Tuesday, 11 February 2003: 2:30 PM
Preparation for the assimilation of advanced sounders at Meteo-France (Invited Presentation)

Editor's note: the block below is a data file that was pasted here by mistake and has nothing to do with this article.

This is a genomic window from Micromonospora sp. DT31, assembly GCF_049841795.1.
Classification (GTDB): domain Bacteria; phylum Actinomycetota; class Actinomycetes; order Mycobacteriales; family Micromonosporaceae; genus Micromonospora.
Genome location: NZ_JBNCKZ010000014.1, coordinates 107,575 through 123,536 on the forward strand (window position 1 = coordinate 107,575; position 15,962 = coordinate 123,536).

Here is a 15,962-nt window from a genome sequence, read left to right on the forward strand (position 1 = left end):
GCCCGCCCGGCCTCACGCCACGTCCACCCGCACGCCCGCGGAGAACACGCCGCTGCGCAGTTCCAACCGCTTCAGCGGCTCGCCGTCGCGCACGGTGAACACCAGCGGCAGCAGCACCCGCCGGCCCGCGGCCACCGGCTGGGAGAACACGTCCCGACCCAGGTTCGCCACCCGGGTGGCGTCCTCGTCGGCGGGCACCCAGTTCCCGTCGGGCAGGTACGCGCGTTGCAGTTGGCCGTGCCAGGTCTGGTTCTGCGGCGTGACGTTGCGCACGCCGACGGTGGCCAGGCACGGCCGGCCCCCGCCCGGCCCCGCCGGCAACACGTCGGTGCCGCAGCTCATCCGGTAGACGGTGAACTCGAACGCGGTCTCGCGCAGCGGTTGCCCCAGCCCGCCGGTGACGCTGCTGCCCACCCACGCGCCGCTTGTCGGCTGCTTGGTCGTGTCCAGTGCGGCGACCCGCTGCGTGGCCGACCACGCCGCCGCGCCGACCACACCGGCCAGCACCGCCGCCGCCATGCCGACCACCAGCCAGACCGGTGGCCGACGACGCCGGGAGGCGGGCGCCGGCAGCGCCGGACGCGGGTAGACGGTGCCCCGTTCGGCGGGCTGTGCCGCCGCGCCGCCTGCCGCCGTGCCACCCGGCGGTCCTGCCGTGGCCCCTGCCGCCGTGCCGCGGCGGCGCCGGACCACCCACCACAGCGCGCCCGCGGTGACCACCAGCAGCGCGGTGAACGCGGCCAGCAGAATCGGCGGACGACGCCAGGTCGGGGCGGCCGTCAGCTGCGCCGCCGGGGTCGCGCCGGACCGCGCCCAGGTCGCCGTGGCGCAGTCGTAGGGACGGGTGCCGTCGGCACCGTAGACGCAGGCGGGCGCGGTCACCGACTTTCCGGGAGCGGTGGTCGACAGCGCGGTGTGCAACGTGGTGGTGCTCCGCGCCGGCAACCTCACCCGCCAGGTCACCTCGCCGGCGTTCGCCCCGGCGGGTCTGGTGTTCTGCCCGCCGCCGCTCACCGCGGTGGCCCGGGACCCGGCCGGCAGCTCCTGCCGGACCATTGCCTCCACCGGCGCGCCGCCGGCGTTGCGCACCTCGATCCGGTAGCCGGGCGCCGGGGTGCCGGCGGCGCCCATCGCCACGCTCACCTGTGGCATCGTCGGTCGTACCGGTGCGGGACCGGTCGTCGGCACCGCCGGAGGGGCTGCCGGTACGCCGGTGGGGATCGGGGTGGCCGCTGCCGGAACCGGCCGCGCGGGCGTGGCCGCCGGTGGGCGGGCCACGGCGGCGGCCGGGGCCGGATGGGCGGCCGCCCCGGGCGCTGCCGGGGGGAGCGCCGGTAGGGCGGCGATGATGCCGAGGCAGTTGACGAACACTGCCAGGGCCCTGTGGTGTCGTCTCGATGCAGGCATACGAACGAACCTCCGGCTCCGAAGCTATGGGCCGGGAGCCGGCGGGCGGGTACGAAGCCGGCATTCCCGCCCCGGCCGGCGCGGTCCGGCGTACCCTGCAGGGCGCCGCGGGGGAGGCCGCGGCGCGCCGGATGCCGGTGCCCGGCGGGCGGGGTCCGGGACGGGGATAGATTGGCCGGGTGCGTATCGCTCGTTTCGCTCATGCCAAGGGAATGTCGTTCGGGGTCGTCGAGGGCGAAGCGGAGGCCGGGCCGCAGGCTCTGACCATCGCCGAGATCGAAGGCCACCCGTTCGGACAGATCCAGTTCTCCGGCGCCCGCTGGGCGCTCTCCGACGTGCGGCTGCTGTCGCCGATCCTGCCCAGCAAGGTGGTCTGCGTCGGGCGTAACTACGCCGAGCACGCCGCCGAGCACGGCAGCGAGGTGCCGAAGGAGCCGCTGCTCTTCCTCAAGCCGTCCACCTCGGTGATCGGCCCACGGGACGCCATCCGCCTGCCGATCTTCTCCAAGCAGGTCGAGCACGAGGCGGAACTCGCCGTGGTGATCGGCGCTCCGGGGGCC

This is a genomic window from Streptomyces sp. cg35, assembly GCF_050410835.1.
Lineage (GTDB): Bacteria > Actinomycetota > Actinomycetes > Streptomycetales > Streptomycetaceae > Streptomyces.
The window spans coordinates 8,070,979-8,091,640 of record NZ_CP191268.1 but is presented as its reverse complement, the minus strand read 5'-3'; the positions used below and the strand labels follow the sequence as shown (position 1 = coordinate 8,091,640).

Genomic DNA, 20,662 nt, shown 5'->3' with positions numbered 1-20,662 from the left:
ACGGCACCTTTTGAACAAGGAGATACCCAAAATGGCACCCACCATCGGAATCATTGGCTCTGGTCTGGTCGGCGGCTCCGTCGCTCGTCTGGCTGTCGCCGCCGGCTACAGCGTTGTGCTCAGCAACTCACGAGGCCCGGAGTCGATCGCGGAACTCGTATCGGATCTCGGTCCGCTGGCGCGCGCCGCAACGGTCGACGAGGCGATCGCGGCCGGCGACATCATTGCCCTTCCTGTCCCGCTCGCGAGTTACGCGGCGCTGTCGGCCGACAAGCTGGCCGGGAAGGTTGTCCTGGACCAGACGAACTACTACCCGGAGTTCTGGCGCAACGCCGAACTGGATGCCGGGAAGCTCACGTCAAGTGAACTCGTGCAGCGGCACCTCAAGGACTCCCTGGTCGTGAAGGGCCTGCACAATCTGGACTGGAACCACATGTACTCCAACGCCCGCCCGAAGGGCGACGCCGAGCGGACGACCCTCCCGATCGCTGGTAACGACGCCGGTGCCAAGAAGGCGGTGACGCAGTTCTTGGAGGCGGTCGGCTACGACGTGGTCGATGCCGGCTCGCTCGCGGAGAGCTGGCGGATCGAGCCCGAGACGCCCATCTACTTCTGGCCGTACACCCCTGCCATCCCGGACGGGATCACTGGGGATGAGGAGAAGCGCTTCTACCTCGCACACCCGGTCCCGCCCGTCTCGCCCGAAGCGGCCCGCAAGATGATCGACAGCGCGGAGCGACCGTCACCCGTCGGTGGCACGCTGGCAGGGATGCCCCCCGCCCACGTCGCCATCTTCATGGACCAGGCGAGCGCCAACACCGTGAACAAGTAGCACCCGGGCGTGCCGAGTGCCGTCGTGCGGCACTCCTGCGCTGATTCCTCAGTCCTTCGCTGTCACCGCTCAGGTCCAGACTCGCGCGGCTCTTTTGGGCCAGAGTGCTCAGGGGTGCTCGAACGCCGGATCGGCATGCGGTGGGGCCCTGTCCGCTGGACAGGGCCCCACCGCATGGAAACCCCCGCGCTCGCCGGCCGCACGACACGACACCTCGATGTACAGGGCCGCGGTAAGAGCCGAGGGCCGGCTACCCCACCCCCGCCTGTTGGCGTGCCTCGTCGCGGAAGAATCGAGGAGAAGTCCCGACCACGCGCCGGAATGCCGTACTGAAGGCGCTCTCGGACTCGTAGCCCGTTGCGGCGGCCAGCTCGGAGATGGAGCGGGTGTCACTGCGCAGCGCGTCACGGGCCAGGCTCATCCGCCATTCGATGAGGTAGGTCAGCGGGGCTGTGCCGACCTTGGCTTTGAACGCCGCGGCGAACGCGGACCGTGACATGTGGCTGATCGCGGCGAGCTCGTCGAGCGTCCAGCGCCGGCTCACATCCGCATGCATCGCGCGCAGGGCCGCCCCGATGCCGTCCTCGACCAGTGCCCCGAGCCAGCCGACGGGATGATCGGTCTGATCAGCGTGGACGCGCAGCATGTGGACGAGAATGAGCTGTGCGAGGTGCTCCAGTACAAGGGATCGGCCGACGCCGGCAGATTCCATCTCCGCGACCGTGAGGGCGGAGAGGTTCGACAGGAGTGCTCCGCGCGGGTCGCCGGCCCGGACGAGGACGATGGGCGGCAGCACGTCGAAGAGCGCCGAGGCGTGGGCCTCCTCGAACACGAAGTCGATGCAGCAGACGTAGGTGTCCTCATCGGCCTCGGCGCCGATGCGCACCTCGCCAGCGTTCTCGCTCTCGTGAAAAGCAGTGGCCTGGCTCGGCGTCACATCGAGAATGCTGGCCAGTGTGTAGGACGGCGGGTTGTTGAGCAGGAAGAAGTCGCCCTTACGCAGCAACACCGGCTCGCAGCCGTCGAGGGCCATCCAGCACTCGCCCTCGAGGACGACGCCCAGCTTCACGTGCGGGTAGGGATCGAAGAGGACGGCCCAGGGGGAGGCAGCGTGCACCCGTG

Advanced infrared sounders will provide thousands of radiance data at every observation location. The number of individual pieces of information is not usable in an operational NWP context, and we have investigated the possibilities of choosing an ''optimal'' subset of data. These issues have been addressed in the context of optimal linear estimation theory, using simulated data. Several methods have been tried to select a set of the most useful channels for each individual atmospheric profile. An iterative method selecting sequentially the channels with largest information content was demonstrated to always produce the best results, but at a relatively large cost. To test the robustness of this iterative method, a variant has been tried. It consists in building a mean channel selection aimed at optimizing the results over the whole profile database, and then applying to each profile this "constant" selection. Results show that this "constant" iterative method is very promising. The practical advantage of this method for operational purposes is that the same set of channels can be used for various atmospheric profiles. This approach has been applied to simulated AIRS data. Results show that, although our "constant" channel selection is significantly different from the one used by NESDIS for the distribution of AIRS data to NWP centres, results in terms of retrieval accuracy are very similar. These channel selection studies apply to clear-sky conditions and have to be extended to cloudy conditions. In order to address the question of cloudiness in sensitive areas, ten FASTEX (Fronts and Atlantic Storm-Track Experiment) cases in February 1997 have been studied. Sensitive areas are regions where small errors in the initial conditions can lead to strong forecast errors. In every sounder pixel, cloud parameters were deduced from the AVHRR (Advanced Very High Resolution Radiometer) observations with the MAIA (Mask AVHRR for ATOVS Inversion). Results show that most of the sensitive area is covered with clouds. High clouds are mostly located in the southern part of the sensitive area, while low clouds predominantly affect the northern part. It is hoped that an appropriate channel selection can extract most information about the atmospheric profile above low clouds in this northern part of the sensitive area, leading to a substantial improvement in the forecast.Finally, the assimilation of advanced sounder data over land is being prepared. Spectrally varying emissivities are computed for each soil type used as climatological input to the NWP model. These emissivities are then validated by comparing them for selected spectral bands to MODIS data. This preparation for advanced sounder data has been performed using mainly AIRS and IASI simulated data. As AIRS data become available, we intend to start monitoring the radiance data and revisit the subject with real statistics.